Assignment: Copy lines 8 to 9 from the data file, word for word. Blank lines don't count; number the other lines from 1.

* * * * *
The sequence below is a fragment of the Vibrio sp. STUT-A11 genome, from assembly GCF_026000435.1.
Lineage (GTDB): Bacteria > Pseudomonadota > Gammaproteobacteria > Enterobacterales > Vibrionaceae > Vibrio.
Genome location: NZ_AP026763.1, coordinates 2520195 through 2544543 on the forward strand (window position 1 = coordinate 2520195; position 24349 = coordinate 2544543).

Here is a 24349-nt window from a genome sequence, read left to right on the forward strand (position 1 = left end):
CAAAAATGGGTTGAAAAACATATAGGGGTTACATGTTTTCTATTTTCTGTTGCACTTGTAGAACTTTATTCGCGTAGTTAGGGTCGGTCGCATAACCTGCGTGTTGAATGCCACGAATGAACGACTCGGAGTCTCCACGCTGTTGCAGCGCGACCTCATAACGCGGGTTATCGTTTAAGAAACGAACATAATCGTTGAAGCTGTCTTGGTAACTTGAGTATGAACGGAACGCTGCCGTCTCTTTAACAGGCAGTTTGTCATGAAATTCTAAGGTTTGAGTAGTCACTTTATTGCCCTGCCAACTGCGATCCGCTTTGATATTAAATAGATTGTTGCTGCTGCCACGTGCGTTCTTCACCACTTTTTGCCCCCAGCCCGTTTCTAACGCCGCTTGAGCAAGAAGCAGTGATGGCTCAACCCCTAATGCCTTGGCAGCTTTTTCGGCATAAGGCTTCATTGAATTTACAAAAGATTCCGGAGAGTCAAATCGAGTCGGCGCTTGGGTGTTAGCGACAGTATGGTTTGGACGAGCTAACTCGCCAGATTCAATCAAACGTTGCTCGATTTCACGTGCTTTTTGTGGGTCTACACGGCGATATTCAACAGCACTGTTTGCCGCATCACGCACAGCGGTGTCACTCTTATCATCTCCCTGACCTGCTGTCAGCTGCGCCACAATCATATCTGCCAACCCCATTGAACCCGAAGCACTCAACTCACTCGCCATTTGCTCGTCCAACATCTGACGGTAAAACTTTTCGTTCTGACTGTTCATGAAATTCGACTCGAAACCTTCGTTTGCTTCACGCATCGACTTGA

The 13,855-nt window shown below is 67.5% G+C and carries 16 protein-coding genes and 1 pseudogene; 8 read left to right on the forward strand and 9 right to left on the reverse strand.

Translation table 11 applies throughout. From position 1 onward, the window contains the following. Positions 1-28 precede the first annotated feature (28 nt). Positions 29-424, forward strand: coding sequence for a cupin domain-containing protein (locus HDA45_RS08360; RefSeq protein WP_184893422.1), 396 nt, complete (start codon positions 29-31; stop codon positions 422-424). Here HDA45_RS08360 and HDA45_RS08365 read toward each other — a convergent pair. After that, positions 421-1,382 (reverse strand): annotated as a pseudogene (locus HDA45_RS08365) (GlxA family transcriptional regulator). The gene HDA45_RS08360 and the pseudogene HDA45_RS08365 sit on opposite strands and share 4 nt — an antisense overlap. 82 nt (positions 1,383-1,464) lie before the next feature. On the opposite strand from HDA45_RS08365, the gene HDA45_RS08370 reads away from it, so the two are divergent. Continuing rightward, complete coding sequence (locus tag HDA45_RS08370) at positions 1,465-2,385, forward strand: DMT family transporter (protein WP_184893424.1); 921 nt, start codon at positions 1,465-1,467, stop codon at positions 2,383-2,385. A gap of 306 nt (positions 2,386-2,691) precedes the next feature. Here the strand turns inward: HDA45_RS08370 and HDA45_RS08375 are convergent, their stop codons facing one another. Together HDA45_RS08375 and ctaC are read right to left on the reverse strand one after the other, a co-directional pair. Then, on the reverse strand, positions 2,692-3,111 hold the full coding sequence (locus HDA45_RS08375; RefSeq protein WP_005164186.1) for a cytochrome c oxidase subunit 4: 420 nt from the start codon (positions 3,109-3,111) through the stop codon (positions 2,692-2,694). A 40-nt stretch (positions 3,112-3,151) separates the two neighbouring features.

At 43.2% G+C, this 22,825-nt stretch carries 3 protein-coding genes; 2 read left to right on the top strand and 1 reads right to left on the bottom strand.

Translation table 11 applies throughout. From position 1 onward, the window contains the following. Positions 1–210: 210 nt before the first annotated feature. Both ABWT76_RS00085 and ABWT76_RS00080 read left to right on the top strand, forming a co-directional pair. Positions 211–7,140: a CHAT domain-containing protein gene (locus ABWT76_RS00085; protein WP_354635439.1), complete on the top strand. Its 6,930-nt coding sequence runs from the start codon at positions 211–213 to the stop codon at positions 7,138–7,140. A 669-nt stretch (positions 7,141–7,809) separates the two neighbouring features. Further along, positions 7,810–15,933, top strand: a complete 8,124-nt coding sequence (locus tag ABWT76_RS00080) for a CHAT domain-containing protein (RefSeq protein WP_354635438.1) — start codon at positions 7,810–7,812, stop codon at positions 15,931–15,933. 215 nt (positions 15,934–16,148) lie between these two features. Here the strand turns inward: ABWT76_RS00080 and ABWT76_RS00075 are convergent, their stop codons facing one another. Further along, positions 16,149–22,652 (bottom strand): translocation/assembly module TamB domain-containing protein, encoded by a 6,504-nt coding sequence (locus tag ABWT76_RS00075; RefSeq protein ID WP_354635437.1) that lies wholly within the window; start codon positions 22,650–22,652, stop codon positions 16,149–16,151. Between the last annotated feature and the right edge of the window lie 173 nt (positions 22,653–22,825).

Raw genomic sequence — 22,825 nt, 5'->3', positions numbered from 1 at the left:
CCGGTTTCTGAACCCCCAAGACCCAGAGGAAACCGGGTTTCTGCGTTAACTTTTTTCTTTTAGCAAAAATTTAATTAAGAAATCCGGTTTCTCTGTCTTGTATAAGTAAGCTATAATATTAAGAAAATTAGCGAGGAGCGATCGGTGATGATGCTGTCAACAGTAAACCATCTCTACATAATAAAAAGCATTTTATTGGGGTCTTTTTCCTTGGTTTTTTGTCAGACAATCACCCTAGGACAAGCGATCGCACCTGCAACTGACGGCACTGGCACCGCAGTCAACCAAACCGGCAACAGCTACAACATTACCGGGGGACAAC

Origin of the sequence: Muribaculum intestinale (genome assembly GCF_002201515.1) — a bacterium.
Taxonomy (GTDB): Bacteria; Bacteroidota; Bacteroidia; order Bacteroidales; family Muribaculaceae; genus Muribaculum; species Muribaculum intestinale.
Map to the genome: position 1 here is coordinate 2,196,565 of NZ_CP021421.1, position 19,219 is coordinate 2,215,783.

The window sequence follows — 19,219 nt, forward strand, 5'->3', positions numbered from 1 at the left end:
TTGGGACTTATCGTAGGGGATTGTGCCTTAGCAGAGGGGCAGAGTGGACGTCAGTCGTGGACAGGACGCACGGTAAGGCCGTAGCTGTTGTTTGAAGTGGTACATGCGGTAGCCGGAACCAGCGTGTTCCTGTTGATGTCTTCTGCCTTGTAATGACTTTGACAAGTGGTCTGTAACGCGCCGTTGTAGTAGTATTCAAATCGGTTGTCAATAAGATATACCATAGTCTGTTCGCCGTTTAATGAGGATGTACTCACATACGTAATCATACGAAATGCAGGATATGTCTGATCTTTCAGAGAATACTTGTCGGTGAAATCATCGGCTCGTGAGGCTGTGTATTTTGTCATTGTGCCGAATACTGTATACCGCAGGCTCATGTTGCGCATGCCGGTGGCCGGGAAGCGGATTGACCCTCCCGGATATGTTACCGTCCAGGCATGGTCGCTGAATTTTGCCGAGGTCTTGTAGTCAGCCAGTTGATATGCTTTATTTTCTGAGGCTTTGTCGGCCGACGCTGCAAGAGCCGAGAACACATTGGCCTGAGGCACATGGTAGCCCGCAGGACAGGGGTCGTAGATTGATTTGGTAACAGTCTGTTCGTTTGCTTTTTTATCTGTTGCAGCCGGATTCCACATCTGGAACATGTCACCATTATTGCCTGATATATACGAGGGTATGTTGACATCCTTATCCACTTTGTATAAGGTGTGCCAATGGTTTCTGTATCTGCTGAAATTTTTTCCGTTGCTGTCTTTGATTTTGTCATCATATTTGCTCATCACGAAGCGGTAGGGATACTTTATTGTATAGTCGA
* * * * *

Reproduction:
At 43.2% G+C, this 22,825-nt stretch carries 3 protein-coding genes; 2 read left to right on the top strand and 1 reads right to left on the bottom strand.

Translation table 11 applies throughout. From position 1 onward, the window contains the following. Positions 1–210: 210 nt before the first annotated feature. Both ABWT76_RS00085 and ABWT76_RS00080 read left to right on the top strand, forming a co-directional pair. Positions 211–7,140: a CHAT domain-containing protein gene (locus ABWT76_RS00085; protein WP_354635439.1), complete on the top strand. Its 6,930-nt coding sequence runs from the start codon at positions 211–213 to the stop codon at positions 7,138–7,140. A 669-nt stretch (positions 7,141–7,809) separates the two neighbouring features. Further along, positions 7,810–15,933, top strand: a complete 8,124-nt coding sequence (locus tag ABWT76_RS00080) for a CHAT domain-containing protein (RefSeq protein WP_354635438.1) — start codon at positions 7,810–7,812, stop codon at positions 15,931–15,933. 215 nt (positions 15,934–16,148) lie between these two features. Here the strand turns inward: ABWT76_RS00080 and ABWT76_RS00075 are convergent, their stop codons facing one another. Further along, positions 16,149–22,652 (bottom strand): translocation/assembly module TamB domain-containing protein, encoded by a 6,504-nt coding sequence (locus tag ABWT76_RS00075; RefSeq protein ID WP_354635437.1) that lies wholly within the window; start codon positions 22,650–22,652, stop codon positions 16,149–16,151. Between the last annotated feature and the right edge of the window lie 173 nt (positions 22,653–22,825).